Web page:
A typical Q and A session about homeopathy = the placebo effect goes something like this: Continue reading
Monday saw the second round of oral submissions – though the name is a little misleading – it’s actually a question and answer session – no submissions that I could see. It took the same format as the previous session (see blog on Nov 26th) with Rt Hon Mike O’Brien QC MP, Minister of State, Professor David Harper CBE, Chief Scientist, Department of Health, and Professor Kent Woods, Chief Executive, Medicines and Healthcare Products Regulatory Agency in the hot seat.
Before opening the meeting, The Chair, felt the need to clarify what this committee’s remit actually is. I for one was glad to hear it, because in all the media furor since the last meeting, something had been lost in translation.
The Chair announced, “ I want to put it on record as there seems to be a little confusion about the nature of the work we’re doing. This is not an enquiry into whether homeopathy works or not. It’s an enquiry that follows a series of evidence checks across a number of government departments as to say whether in fact there was any evidence to support the government’s policy towards homeopathy.” Continue reading
I’ve read many more of the submissions now (see previous post) and here’s the thing….
The Neutrals identify the need for more research – the YESes welcome more research.
The NOs state that more research is a waste of time and money because “homeopathy doesn’t work” Q.E.D.
I’m reminded of a quote by Einstein: “Concepts, which have proved useful for ordering things, easily assume so great an authority over us, that we forget their terrestrial origin and accept them as unalterable facts. They then become labeled as ‘conceptual necessities,’ etc. The road of scientific progress is frequently blocked for long periods by such errors.” That block in the road is where we are right now.
We should be very grateful that researchers in history didn’t give up when their important advances in science were met with derision and ridicule and worse. Continue reading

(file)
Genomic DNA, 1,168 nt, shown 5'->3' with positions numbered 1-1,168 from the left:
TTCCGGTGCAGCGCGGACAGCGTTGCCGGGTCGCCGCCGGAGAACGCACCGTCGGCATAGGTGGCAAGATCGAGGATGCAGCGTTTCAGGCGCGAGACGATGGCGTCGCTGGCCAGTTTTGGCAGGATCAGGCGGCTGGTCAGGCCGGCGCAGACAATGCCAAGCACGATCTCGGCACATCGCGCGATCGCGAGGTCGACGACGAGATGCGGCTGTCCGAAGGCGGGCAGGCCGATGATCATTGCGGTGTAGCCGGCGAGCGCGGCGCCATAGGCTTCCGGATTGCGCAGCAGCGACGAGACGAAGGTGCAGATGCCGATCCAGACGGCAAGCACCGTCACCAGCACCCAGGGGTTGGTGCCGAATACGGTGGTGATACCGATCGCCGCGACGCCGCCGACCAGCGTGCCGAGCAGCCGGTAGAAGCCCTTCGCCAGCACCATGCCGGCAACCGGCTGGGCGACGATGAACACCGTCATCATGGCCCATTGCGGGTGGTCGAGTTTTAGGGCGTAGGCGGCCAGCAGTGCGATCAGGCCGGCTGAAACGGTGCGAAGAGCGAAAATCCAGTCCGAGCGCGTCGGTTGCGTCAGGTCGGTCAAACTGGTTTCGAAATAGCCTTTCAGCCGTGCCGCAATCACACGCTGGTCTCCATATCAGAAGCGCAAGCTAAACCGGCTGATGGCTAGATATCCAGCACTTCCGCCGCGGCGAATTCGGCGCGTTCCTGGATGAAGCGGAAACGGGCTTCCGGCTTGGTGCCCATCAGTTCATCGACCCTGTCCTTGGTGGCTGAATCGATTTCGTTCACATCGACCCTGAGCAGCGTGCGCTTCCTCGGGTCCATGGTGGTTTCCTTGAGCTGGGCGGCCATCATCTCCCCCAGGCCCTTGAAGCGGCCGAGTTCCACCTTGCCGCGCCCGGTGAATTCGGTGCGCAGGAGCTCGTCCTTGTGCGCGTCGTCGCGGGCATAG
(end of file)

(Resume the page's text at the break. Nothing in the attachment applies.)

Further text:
Let’s hope the Science and Technology Committee read the written submissions sent in for the Evidence Check on Homeopathy. I am busy ploughing through them and interesting reading they make.
Is homeopathy effective? Does the Evidence support that?
Score: YES – 28 NO – 11 Neutral – 7
To be fair, 3 of the YES group are satisfied patients making a plea for keeping homeopathy within the NHS, and – as we are reminded daily by the NOs – anecdotal evidence, however much there is, whether new born babies, herds of cattle, comatose patients or people with intractable conditions not helped by 30 years of conventional medicine (no placebo effect there then) – does not count.
The remaining 25 in the YES group are well constructed, many of them one might say are academic, papers, fully referenced and carefully laying out the reasons for their conclusions. Continue reading
I am stunned by the two interviews I just watched on the BBC. One with the polite Dr Sara Eames from the Royal London Homeopathic Hospital and the very confused journalist, Celia Walden. And the other with Professor Lewith and the bulldozer Dr Sarah Jarvis, a GP.
Here we have homeopathy taking another major beating in the media following Boots’ gift of a sound bite from the parliamentary Evidence Check – which I feel compelled to mention again, IS NOT YET OVER.
A mild mannered and polite Dr. Sara Eames waited for her questions and answered them, albeit repetitively. But WHY oh WHY did she not set the seriously confused Celia Walden straight? Continue reading